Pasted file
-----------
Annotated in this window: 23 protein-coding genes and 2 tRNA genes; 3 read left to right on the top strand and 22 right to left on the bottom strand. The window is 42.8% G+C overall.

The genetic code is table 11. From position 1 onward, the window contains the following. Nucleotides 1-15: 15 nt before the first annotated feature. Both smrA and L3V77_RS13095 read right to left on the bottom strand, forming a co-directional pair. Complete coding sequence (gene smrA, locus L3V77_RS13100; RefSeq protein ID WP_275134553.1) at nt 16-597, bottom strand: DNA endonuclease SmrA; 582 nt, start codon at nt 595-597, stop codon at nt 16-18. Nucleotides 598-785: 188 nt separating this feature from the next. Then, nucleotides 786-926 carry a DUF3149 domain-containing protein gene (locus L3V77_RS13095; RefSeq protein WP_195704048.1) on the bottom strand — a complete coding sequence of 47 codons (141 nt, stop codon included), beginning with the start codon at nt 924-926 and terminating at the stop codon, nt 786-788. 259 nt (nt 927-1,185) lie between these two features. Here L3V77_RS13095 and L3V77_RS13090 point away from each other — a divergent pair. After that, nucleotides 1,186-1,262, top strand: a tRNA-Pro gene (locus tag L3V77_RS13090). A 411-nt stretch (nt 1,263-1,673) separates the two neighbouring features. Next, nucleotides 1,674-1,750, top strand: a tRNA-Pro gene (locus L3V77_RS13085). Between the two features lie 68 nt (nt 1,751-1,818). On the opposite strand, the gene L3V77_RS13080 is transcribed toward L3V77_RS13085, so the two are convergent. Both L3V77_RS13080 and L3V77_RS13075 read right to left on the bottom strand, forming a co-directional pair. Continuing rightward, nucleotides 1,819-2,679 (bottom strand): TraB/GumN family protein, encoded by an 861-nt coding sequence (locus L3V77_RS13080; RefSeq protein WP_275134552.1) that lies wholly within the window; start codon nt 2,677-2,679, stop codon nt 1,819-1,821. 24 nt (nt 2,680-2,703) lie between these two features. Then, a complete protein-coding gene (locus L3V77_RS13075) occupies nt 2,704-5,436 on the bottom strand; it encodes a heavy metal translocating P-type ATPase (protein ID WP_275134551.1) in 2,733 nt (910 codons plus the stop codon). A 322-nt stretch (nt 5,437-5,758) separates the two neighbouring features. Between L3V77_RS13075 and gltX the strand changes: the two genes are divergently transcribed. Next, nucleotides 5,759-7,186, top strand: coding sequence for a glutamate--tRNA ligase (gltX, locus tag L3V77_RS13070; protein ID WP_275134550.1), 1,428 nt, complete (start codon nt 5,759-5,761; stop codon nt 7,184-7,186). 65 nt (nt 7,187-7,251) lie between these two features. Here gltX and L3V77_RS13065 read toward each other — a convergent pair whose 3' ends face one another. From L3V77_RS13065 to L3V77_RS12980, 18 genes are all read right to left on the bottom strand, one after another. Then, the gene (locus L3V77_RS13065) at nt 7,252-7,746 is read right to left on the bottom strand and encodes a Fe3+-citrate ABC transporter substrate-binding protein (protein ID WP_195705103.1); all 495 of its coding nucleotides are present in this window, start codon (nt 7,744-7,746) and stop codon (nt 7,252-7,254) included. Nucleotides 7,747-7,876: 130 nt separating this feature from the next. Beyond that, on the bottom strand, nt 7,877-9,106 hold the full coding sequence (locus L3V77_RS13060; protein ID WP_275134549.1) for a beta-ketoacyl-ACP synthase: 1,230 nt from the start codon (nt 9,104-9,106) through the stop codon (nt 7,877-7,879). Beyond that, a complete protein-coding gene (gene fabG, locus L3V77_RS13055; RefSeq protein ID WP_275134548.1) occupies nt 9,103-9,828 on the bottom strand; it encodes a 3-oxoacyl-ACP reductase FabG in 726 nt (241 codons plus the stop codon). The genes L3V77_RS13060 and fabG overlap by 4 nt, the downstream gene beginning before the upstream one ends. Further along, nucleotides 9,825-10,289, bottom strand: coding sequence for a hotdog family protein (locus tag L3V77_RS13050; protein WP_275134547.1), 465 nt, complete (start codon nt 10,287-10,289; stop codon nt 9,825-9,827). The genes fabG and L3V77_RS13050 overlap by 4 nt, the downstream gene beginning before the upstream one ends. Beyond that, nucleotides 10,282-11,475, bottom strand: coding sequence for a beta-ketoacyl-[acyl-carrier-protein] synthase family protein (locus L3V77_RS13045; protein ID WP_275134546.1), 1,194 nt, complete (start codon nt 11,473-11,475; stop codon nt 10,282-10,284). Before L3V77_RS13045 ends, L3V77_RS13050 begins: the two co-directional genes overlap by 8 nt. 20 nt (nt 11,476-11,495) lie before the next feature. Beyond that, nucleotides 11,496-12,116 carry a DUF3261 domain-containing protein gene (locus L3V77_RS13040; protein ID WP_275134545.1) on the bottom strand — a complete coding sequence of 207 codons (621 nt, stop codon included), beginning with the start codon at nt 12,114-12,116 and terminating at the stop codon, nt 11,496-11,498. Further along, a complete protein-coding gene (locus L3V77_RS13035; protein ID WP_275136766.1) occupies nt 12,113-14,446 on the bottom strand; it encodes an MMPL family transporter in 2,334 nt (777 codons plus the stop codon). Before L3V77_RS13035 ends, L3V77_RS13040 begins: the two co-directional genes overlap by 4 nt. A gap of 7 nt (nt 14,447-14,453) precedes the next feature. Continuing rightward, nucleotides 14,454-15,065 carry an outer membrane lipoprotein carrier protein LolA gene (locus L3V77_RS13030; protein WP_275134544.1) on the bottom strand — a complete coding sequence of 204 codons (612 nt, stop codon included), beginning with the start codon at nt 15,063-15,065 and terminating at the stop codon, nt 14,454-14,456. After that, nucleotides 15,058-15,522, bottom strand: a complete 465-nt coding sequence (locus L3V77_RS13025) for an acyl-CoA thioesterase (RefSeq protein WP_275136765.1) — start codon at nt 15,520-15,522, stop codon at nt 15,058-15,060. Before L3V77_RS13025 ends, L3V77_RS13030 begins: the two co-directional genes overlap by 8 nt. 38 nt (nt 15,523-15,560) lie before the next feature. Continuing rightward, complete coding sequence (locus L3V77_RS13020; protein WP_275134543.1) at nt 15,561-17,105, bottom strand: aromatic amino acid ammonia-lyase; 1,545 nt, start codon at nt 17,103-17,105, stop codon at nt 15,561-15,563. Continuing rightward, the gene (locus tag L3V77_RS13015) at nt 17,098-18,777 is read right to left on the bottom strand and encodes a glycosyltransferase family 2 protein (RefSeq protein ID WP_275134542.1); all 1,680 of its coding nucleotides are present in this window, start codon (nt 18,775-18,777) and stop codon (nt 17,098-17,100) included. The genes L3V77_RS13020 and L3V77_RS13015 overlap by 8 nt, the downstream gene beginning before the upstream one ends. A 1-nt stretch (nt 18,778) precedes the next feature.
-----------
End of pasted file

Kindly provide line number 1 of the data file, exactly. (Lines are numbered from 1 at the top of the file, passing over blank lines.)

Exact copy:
Annotated in this window: 23 protein-coding genes and 2 tRNA genes; 3 read left to right on the top strand and 22 right to left on the bottom strand. The window is 42.8% G+C overall.